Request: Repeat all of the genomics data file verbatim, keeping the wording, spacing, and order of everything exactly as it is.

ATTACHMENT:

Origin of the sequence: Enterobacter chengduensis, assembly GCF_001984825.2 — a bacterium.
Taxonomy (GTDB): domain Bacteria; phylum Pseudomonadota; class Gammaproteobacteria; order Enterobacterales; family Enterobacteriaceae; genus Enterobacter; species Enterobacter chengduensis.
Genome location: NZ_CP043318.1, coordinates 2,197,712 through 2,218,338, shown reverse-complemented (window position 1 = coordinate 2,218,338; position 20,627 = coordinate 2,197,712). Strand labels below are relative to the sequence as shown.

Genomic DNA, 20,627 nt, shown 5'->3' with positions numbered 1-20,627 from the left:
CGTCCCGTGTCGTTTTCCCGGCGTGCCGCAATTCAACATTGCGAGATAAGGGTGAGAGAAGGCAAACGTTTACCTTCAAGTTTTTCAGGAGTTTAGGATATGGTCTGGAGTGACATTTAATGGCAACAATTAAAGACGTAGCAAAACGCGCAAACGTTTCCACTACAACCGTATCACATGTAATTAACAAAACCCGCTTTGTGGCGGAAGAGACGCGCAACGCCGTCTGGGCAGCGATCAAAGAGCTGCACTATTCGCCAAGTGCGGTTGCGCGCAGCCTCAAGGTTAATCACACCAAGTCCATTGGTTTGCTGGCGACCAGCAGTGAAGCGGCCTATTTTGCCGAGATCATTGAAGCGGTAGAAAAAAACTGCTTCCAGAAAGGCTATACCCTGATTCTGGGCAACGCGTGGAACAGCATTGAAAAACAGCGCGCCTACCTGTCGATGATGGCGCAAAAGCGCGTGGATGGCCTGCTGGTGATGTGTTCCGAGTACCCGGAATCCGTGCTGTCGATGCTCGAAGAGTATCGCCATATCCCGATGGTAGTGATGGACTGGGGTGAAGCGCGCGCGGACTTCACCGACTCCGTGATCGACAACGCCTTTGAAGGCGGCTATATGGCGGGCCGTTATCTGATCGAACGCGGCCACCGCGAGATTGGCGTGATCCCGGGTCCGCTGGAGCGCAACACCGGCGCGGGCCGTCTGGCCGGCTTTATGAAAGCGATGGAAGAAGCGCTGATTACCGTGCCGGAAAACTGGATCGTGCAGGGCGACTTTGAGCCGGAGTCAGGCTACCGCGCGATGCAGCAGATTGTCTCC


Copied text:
Origin of the sequence: Enterobacter chengduensis, assembly GCF_001984825.2 — a bacterium.
Taxonomy (GTDB): domain Bacteria; phylum Pseudomonadota; class Gammaproteobacteria; order Enterobacterales; family Enterobacteriaceae; genus Enterobacter; species Enterobacter chengduensis.
Genome location: NZ_CP043318.1, coordinates 2,197,712 through 2,218,338, shown reverse-complemented (window position 1 = coordinate 2,218,338; position 20,627 = coordinate 2,197,712). Strand labels below are relative to the sequence as shown.

Genomic DNA, 20,627 nt, shown 5'->3' with positions numbered 1-20,627 from the left:
CGTCCCGTGTCGTTTTCCCGGCGTGCCGCAATTCAACATTGCGAGATAAGGGTGAGAGAAGGCAAACGTTTACCTTCAAGTTTTTCAGGAGTTTAGGATATGGTCTGGAGTGACATTTAATGGCAACAATTAAAGACGTAGCAAAACGCGCAAACGTTTCCACTACAACCGTATCACATGTAATTAACAAAACCCGCTTTGTGGCGGAAGAGACGCGCAACGCCGTCTGGGCAGCGATCAAAGAGCTGCACTATTCGCCAAGTGCGGTTGCGCGCAGCCTCAAGGTTAATCACACCAAGTCCATTGGTTTGCTGGCGACCAGCAGTGAAGCGGCCTATTTTGCCGAGATCATTGAAGCGGTAGAAAAAAACTGCTTCCAGAAAGGCTATACCCTGATTCTGGGCAACGCGTGGAACAGCATTGAAAAACAGCGCGCCTACCTGTCGATGATGGCGCAAAAGCGCGTGGATGGCCTGCTGGTGATGTGTTCCGAGTACCCGGAATCCGTGCTGTCGATGCTCGAAGAGTATCGCCATATCCCGATGGTAGTGATGGACTGGGGTGAAGCGCGCGCGGACTTCACCGACTCCGTGATCGACAACGCCTTTGAAGGCGGCTATATGGCGGGCCGTTATCTGATCGAACGCGGCCACCGCGAGATTGGCGTGATCCCGGGTCCGCTGGAGCGCAACACCGGCGCGGGCCGTCTGGCCGGCTTTATGAAAGCGATGGAAGAAGCGCTGATTACCGTGCCGGAAAACTGGATCGTGCAGGGCGACTTTGAGCCGGAGTCAGGCTACCGCGCGATGCAGCAGATTGTCTCC